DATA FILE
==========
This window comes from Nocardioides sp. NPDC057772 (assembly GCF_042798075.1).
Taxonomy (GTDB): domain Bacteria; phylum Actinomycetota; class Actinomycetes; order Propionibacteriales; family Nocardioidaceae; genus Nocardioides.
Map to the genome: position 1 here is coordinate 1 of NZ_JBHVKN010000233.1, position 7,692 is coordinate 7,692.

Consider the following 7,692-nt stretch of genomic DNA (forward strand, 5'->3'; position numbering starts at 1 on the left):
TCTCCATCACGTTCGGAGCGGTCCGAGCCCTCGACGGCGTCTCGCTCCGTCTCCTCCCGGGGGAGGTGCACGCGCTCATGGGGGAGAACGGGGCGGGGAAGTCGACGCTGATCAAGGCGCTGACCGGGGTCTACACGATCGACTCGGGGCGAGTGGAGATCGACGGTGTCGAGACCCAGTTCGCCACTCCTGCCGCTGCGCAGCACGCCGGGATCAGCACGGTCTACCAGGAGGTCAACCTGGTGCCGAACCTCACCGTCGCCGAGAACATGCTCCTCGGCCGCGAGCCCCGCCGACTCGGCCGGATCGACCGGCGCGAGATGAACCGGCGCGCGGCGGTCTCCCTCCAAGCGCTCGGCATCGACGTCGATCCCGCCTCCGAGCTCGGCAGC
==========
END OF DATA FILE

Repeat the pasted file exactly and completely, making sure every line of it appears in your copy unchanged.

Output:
This window comes from Nocardioides sp. NPDC057772 (assembly GCF_042798075.1).
Taxonomy (GTDB): domain Bacteria; phylum Actinomycetota; class Actinomycetes; order Propionibacteriales; family Nocardioidaceae; genus Nocardioides.
Map to the genome: position 1 here is coordinate 1 of NZ_JBHVKN010000233.1, position 7,692 is coordinate 7,692.

Consider the following 7,692-nt stretch of genomic DNA (forward strand, 5'->3'; position numbering starts at 1 on the left):
TCTCCATCACGTTCGGAGCGGTCCGAGCCCTCGACGGCGTCTCGCTCCGTCTCCTCCCGGGGGAGGTGCACGCGCTCATGGGGGAGAACGGGGCGGGGAAGTCGACGCTGATCAAGGCGCTGACCGGGGTCTACACGATCGACTCGGGGCGAGTGGAGATCGACGGTGTCGAGACCCAGTTCGCCACTCCTGCCGCTGCGCAGCACGCCGGGATCAGCACGGTCTACCAGGAGGTCAACCTGGTGCCGAACCTCACCGTCGCCGAGAACATGCTCCTCGGCCGCGAGCCCCGCCGACTCGGCCGGATCGACCGGCGCGAGATGAACCGGCGCGCGGCGGTCTCCCTCCAAGCGCTCGGCATCGACGTCGATCCCGCCTCCGAGCTCGGCAGC